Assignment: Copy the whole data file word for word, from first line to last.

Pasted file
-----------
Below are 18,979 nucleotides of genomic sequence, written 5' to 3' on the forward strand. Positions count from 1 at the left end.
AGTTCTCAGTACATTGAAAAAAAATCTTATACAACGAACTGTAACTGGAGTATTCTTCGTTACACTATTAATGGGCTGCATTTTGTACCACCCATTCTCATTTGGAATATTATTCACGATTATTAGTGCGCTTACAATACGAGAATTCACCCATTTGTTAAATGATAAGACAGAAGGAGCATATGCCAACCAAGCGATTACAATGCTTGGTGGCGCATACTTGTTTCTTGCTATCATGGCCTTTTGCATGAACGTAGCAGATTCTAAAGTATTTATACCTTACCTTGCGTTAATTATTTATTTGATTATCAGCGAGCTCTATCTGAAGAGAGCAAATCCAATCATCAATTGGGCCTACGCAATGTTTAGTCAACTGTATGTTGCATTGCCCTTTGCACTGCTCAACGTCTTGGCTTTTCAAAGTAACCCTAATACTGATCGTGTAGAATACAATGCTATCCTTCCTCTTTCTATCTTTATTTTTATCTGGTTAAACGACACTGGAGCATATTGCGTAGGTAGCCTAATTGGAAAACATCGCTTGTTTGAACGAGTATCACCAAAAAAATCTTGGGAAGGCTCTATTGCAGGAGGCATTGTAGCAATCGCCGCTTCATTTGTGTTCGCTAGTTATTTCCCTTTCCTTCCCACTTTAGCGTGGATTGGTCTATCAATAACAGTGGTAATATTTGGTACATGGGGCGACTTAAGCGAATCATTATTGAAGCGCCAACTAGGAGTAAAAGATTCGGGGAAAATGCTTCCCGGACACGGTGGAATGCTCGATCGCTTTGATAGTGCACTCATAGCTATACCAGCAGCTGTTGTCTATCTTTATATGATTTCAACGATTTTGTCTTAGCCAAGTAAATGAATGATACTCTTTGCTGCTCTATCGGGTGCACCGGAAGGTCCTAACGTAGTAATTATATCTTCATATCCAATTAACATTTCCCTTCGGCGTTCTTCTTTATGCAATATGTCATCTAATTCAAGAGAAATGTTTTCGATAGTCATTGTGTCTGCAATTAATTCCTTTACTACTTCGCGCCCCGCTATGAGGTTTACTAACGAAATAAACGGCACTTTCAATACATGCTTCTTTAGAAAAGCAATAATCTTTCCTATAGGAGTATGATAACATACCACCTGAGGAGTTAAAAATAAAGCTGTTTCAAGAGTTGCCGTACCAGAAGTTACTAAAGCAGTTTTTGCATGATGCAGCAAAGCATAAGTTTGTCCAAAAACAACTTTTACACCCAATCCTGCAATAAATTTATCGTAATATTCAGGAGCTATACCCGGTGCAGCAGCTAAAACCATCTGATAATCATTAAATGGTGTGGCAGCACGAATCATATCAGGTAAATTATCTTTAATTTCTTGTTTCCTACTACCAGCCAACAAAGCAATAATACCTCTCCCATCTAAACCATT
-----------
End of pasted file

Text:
Below are 18,979 nucleotides of genomic sequence, written 5' to 3' on the forward strand. Positions count from 1 at the left end.
AGTTCTCAGTACATTGAAAAAAAATCTTATACAACGAACTGTAACTGGAGTATTCTTCGTTACACTATTAATGGGCTGCATTTTGTACCACCCATTCTCATTTGGAATATTATTCACGATTATTAGTGCGCTTACAATACGAGAATTCACCCATTTGTTAAATGATAAGACAGAAGGAGCATATGCCAACCAAGCGATTACAATGCTTGGTGGCGCATACTTGTTTCTTGCTATCATGGCCTTTTGCATGAACGTAGCAGATTCTAAAGTATTTATACCTTACCTTGCGTTAATTATTTATTTGATTATCAGCGAGCTCTATCTGAAGAGAGCAAATCCAATCATCAATTGGGCCTACGCAATGTTTAGTCAACTGTATGTTGCATTGCCCTTTGCACTGCTCAACGTCTTGGCTTTTCAAAGTAACCCTAATACTGATCGTGTAGAATACAATGCTATCCTTCCTCTTTCTATCTTTATTTTTATCTGGTTAAACGACACTGGAGCATATTGCGTAGGTAGCCTAATTGGAAAACATCGCTTGTTTGAACGAGTATCACCAAAAAAATCTTGGGAAGGCTCTATTGCAGGAGGCATTGTAGCAATCGCCGCTTCATTTGTGTTCGCTAGTTATTTCCCTTTCCTTCCCACTTTAGCGTGGATTGGTCTATCAATAACAGTGGTAATATTTGGTACATGGGGCGACTTAAGCGAATCATTATTGAAGCGCCAACTAGGAGTAAAAGATTCGGGGAAAATGCTTCCCGGACACGGTGGAATGCTCGATCGCTTTGATAGTGCACTCATAGCTATACCAGCAGCTGTTGTCTATCTTTATATGATTTCAACGATTTTGTCTTAGCCAAGTAAATGAATGATACTCTTTGCTGCTCTATCGGGTGCACCGGAAGGTCCTAACGTAGTAATTATATCTTCATATCCAATTAACATTTCCCTTCGGCGTTCTTCTTTATGCAATATGTCATCTAATTCAAGAGAAATGTTTTCGATAGTCATTGTGTCTGCAATTAATTCCTTTACTACTTCGCGCCCCGCTATGAGGTTTACTAACGAAATAAACGGCACTTTCAATACATGCTTCTTTAGAAAAGCAATAATCTTTCCTATAGGAGTATGATAACATACCACCTGAGGAGTTAAAAATAAAGCTGTTTCAAGAGTTGCCGTACCAGAAGTTACTAAAGCAGTTTTTGCATGATGCAGCAAAGCATAAGTTTGTCCAAAAACAACTTTTACACCCAATCCTGCAATAAATTTATCGTAATATTCAGGAGCTATACCCGGTGCAGCAGCTAAAACCATCTGATAATCATTAAATGGTGTGGCAGCACGAATCATATCAGGTAAATTATCTTTAATTTCTTGTTTCCTACTACCAGCCAACAAAGCAATAATACCTCTCCCATCTAAACCATT